Reading to your Child: It’s More than Reading Words on a Page

Reading to your child is more than just reading words on a page. It’s spending quality time, engaging them in a story, sparking imagination, and teaching them new words and concepts. When I read to my children, I use an expressive voice hoping that they will one day want to read on their own for pleasure.

There are some easy steps to make reading more enticing and exciting while building cognitive skills for your child’s mind. If you haven’t started already it’s never too late.

Getting Started

  • Find a comfortable spot for you and your child to read. If neither of you are comfortable reading will begin feeling like a chore.
  • Make sure to show enthusiasm in your voice while reading. You certainly don’t want to listen to CSPAN all day so don’t make your child listen to a monotone story.
  • If you don’t already have a reading routine, start one. Not only does your child thrive on routine but it will ensure that you are reading to your child regularly. My kids and I read right before bed. They know it happens most every night and look forward to picking out their nightly book.
  • I am warning you…Children love to read the same book over and over again. This may seem monotonous to you but rereading the same book helps children to notice new things and understand new concepts and vocabulary.

While Reading

I know you maybe thinking, “I know how to read.” But there is more to reading that just reading the words on the page.

  • As you read, talk about the photos on the page and how they relate to the story.
  • Insert your child’s name for the character in the book. We happen to have a book titled Chloe by Peter McCarty and since my daughter’s name is Chloe we change Chloe’s sidekick character, little Bridget, to Noah. This way both children are in the story and feel connected to the adventure.
  • Explain unfamiliar words or concepts in the book. This is how your child’s vocabulary and cognitive skills will grow. Remember that just because it makes sense to you, your child may not understand.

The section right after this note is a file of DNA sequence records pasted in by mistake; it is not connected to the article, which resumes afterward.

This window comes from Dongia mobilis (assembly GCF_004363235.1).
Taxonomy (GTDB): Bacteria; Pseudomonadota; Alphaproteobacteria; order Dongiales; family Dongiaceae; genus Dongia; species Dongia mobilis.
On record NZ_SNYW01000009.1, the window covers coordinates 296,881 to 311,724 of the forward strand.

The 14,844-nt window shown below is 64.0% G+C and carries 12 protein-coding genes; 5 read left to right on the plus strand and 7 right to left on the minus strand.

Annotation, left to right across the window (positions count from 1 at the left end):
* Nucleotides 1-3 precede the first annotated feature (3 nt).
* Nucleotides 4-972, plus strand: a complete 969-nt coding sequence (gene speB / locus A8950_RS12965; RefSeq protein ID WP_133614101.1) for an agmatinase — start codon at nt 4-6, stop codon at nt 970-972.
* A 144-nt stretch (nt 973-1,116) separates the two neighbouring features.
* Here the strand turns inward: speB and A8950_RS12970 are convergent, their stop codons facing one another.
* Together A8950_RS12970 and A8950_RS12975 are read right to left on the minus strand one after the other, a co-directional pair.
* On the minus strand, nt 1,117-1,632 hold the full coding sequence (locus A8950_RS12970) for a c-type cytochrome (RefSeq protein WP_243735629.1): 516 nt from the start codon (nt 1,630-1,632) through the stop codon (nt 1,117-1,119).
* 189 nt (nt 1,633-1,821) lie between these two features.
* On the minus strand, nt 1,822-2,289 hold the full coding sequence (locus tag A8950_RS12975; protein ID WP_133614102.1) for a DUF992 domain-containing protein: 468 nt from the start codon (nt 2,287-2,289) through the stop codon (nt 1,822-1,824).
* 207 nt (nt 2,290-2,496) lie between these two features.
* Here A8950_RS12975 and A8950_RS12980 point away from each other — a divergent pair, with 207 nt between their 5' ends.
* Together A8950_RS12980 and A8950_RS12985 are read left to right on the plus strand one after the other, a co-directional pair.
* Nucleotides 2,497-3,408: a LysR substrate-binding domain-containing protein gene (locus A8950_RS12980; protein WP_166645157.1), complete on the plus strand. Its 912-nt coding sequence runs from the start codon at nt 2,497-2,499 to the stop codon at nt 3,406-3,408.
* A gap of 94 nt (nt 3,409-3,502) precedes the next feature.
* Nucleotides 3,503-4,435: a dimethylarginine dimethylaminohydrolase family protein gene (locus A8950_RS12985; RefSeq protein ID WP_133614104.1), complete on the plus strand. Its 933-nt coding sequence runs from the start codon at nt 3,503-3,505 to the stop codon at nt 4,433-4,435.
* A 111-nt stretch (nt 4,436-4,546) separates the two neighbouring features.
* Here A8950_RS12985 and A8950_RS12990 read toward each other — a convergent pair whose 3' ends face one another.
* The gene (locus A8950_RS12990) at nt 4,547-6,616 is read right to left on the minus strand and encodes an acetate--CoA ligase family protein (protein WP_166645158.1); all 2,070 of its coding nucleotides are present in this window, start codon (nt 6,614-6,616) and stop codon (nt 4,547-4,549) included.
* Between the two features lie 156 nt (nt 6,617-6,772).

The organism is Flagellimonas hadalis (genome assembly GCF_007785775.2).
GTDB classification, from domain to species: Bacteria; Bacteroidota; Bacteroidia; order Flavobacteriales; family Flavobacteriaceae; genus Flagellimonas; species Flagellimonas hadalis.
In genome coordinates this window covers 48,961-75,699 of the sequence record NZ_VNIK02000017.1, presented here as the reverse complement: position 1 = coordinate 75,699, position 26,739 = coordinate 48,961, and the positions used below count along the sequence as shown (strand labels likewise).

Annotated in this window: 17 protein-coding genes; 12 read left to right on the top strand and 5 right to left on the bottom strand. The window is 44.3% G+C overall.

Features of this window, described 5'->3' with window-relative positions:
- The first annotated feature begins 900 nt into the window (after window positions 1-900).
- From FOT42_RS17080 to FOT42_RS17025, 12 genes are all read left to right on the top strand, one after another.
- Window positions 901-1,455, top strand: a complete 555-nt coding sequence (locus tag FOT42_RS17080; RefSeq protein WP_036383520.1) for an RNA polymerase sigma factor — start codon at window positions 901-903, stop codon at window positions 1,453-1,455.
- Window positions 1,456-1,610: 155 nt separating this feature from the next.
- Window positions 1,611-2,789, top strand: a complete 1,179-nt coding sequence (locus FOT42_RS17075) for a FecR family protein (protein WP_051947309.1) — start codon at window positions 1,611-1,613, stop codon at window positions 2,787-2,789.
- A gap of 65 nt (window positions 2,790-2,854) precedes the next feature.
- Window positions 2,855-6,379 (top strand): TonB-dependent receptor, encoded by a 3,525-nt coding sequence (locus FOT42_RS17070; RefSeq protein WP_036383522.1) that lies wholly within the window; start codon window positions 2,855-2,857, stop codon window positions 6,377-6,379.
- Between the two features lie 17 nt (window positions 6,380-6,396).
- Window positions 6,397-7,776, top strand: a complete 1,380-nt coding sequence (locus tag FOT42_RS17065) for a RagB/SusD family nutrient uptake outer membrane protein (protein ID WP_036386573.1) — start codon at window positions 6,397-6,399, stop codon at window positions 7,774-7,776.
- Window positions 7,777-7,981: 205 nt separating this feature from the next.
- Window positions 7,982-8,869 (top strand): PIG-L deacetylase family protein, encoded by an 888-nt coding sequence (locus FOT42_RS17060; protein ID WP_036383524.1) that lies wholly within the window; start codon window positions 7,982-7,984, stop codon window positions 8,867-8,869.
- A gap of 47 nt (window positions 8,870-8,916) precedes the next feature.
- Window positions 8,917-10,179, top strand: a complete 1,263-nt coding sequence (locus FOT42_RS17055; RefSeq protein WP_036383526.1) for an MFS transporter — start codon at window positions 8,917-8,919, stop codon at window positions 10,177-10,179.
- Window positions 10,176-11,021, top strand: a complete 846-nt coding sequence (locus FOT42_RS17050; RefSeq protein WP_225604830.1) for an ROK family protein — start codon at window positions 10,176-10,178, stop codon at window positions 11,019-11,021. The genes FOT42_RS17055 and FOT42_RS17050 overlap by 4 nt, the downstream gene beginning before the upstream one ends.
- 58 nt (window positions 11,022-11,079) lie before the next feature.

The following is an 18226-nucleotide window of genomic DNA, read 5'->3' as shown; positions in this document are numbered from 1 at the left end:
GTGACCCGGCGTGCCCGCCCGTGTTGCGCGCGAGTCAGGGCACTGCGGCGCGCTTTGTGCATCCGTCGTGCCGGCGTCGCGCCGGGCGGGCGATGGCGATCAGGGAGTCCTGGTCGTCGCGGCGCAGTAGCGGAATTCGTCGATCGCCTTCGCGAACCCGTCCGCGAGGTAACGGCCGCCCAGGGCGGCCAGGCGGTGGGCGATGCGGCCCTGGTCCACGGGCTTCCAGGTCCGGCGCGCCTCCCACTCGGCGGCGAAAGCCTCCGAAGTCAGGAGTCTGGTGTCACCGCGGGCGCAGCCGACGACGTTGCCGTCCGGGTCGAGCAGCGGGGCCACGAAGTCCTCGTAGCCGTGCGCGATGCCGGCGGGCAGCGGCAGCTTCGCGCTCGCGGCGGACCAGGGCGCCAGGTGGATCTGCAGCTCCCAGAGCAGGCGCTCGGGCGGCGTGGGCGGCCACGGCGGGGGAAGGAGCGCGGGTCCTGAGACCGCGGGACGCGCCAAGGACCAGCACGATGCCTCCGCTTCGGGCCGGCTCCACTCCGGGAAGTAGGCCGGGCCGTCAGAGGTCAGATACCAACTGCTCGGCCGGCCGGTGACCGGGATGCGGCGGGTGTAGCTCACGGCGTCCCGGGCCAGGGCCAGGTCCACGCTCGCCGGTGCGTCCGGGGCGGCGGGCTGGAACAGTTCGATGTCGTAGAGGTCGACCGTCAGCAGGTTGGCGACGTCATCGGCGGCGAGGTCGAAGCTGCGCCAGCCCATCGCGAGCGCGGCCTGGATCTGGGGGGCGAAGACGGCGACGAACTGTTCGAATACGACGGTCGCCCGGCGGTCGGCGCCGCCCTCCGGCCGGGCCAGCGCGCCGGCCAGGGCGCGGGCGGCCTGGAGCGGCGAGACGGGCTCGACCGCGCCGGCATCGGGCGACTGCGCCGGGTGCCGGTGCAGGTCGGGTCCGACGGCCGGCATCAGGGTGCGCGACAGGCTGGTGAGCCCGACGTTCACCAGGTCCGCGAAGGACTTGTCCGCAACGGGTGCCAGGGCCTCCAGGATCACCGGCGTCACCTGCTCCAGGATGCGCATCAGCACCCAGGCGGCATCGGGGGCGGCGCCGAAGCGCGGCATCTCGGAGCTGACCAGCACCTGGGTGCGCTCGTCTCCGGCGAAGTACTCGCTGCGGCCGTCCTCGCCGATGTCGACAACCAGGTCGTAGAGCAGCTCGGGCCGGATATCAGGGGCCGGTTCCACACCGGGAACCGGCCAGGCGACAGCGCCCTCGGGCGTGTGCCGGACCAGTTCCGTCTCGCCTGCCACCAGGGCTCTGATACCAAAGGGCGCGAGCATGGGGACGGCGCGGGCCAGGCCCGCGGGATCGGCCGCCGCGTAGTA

• Have fun with the story. One of our favorite books is I am a Bunny by Ole Risom. In this book we add something to every page whether it is counting the number of birds, making sounds for the animals, or pretending to pick flowers from the book and blow dandelion seeds into the air.
  • Ask questions about why something is happing as you are reading. This allows for your child to understand why things are happening and perhaps why a character is feeling a certain way.
  • The most fun is asking what they think will happen next. You never know where a child’s imagination will lead.

After Reading

  • Be sure to ask your child what happened in the story. Most likely the answer will be I don’t know. At first this takes a lot of work. Children need coaching on how to remember what they just read. This is a learned skill.
  • When the former doesn’t work try prompting your child.
    • Fill in the blank: i.e. After the truck went up the hill, it collected _____?
    • Recall prompt: i.e. Sally went where to get her bike?
    • Using pictures: i.e. What is happening in this picture?

You may be thinking that there are a lot of things to remember but keep in mind the more you practice these techniques the easier they become and you will no longer realize that you are incorporating this into you regular reading.

Written by Jamie Jackson


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